The Low-Frequency Array (LOFAR), the world’s most powerful radio antenna located in the Netherlands picked up signals from planet outside of Solar System. Astronomer Dr Benjamin Pope from the University of Queensland and his colleagues at the Dutch national observatory ASTRON for the first time detected stars that are emitting radio signals. This phenomenon hints towards the presence of hidden planets around these stars. This technique could also answer the question if there is life in or beyond Solar System other than Earth.
Earth receives first radio signals from outside Solar System – Key points
The team of astronomers has been exploring planets using the LOFAR. For the first time, they detected signals from 19 distant red dwarfs, 4 of which have been recognized to have planets orbiting them. The team noted that the planets of our own Solar System emit powerful radio waves due to the interaction of their magnetic fields with the solar wind, but radio signals from planets outside our Solar System were never picked up.
In a study published in Nature Astronomy, the team stated that the signals are coming from the magnetic connection of the stars and the hidden planets orbiting them. The interaction has been deemed similar to that between Jupiter and its Moon named Lo.
Dr Joseph Callingham of the Leiden University, ASTRON who is the lead author of the discovery highlighted that Earth has auroras which are commonly known as the northern and southern lights. These also emit powerful radio waves due to the interaction of Earth’s magnetic field and the solar wind.
How did astronomers detect first radio signals from outside Solar System?
The astronomers designed a model to examine the interaction of the magnetic field with the solar wind of that which happens between Jupiter and its Moon named Lo to study the science behind the auroras on the largest planet Jupiter in the solar system. These auroras have been found to be much stronger than the auroras detected on Earth.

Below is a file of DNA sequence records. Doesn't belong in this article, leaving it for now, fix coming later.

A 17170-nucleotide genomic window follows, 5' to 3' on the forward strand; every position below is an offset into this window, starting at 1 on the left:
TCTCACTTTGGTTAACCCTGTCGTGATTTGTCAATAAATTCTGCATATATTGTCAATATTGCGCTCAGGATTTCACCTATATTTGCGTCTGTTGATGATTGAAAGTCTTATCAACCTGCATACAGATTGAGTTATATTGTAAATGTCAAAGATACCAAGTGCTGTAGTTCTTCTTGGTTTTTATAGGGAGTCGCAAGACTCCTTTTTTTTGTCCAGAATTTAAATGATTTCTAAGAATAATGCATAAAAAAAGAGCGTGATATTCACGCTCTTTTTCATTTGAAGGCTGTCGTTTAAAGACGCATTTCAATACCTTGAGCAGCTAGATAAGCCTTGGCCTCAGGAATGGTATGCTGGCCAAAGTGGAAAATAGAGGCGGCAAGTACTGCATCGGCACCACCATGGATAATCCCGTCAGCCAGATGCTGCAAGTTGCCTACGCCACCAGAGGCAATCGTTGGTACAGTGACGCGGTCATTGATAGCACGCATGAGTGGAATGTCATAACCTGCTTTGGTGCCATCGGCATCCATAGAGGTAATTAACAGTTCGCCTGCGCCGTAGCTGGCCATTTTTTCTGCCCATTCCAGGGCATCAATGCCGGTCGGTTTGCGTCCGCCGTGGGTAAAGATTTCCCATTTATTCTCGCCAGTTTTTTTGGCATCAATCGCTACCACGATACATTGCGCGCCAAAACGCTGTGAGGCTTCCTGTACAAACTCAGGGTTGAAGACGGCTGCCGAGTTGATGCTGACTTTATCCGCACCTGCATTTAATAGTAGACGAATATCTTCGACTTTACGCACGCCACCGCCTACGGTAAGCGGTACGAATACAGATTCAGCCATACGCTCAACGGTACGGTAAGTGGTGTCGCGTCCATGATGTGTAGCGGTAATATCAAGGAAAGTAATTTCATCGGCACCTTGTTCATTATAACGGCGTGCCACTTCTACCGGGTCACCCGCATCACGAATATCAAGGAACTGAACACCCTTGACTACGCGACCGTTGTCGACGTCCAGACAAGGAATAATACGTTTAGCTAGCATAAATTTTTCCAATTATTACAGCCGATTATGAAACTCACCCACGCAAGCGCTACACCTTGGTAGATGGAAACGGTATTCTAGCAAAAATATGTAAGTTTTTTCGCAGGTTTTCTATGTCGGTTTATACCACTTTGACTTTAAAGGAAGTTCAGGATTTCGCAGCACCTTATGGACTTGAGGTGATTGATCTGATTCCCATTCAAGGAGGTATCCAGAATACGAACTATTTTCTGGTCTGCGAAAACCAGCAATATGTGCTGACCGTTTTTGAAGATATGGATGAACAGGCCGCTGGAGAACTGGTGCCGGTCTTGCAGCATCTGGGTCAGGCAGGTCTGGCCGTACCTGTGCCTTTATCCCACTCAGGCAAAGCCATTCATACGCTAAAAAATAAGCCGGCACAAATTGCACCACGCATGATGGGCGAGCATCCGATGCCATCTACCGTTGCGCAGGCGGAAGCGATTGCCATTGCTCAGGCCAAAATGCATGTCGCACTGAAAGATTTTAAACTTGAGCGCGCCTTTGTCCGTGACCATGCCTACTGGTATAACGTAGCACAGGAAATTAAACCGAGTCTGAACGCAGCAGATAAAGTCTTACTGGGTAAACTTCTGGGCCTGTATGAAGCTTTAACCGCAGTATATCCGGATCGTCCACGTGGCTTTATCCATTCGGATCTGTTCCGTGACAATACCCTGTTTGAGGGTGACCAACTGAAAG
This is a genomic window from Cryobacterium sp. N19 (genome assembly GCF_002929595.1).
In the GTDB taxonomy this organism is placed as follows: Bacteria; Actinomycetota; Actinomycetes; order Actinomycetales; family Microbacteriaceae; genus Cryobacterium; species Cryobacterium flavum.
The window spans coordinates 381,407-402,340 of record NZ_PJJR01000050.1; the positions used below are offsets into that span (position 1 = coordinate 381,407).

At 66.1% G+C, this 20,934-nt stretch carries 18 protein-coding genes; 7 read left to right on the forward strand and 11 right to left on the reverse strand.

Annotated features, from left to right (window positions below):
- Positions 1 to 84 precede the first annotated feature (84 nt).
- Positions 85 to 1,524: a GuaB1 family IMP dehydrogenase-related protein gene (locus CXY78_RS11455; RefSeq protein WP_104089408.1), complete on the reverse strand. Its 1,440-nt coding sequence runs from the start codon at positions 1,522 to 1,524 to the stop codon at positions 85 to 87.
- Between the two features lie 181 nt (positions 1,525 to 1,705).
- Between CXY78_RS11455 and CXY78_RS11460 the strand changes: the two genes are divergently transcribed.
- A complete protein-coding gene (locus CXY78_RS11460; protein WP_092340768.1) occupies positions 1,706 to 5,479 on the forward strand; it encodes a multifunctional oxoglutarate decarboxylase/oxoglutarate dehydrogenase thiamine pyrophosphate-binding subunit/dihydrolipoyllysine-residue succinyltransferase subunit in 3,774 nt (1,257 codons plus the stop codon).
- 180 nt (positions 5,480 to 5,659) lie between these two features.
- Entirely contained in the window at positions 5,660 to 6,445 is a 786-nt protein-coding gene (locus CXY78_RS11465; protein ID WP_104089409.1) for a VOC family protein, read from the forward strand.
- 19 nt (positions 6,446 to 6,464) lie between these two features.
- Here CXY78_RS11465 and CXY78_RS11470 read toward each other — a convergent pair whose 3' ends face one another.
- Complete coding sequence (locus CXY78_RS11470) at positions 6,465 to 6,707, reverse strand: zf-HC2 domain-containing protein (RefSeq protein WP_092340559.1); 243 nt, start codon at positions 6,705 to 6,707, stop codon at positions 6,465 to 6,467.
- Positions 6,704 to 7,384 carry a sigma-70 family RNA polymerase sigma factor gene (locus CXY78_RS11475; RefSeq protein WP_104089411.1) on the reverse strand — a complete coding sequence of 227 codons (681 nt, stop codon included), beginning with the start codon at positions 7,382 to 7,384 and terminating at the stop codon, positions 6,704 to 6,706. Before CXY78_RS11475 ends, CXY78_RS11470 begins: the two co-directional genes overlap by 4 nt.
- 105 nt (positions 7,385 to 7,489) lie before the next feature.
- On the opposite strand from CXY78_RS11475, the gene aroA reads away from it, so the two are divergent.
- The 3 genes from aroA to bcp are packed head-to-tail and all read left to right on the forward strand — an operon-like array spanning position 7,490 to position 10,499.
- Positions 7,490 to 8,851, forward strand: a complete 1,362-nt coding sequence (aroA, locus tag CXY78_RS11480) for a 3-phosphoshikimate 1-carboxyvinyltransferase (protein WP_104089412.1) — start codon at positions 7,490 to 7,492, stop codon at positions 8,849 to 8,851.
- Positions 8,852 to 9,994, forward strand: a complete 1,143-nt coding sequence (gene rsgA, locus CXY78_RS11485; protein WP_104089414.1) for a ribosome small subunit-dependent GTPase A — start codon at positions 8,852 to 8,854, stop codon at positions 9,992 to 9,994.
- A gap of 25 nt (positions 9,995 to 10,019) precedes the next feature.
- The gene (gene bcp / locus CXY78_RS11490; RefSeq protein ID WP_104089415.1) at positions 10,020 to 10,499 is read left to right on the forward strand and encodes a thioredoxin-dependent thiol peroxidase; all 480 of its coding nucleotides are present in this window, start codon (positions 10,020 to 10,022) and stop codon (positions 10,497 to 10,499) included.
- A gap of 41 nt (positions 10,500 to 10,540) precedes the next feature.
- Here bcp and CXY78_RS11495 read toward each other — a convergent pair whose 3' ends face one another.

The astronomers scaled up their model further to detect radio emissions from distant stars. Basically, the model to detect radio emission from distant stars is a scaled-up version of Jupiter and its Moon named Lo. The model has helped to discover magnetic interactions about lightyears away which indicate the presence of stars and hidden planets orbiting them.
Astronomer Dr Benjamin Pope however stated that we cannot be 100 per cent sure that the four stars we believe to have planets are indeed planet hosts, but we can ascertain that a planet-star interaction is the best explanation for the radio emissions received by Earth from a distant star.
How does the discovery benefit?
The discovery of the first radio signals from planet outside our Solar System is a key discovery for radio astronomy which could possibly aid in discovering planets throughout the galaxy. The astronomers are now anticipating the launch of the Square Kilometre Away radio telescope by 2029 which will surpass LOFAR as the world’s largest radio telescope and will enable spotting hundreds of relevant stars in greater distances. The telescope is under construction.
What is LOFAR?
The LOFAR, known as Low-Frequency Array, is currently the world’s largest radio telescope which is operating at the lowest frequencies that can be examined from Earth. LOFAR is a multi-purpose sensor network comprising an innovative computer and network infrastructure.
LOFAR has been designed and built by ASTRON in the Netherlands. It is a distributed research infrastructure that enables world-leading radio astronomical research and allows astronomers to look back billions of years known as the Dark Ages to study the formation of stars and galaxies, examine low-frequency radio sky, and detect radio emissions from energetic explosions in the universe.
LOFAR, world’s largest radio telescope; Source: ASTRON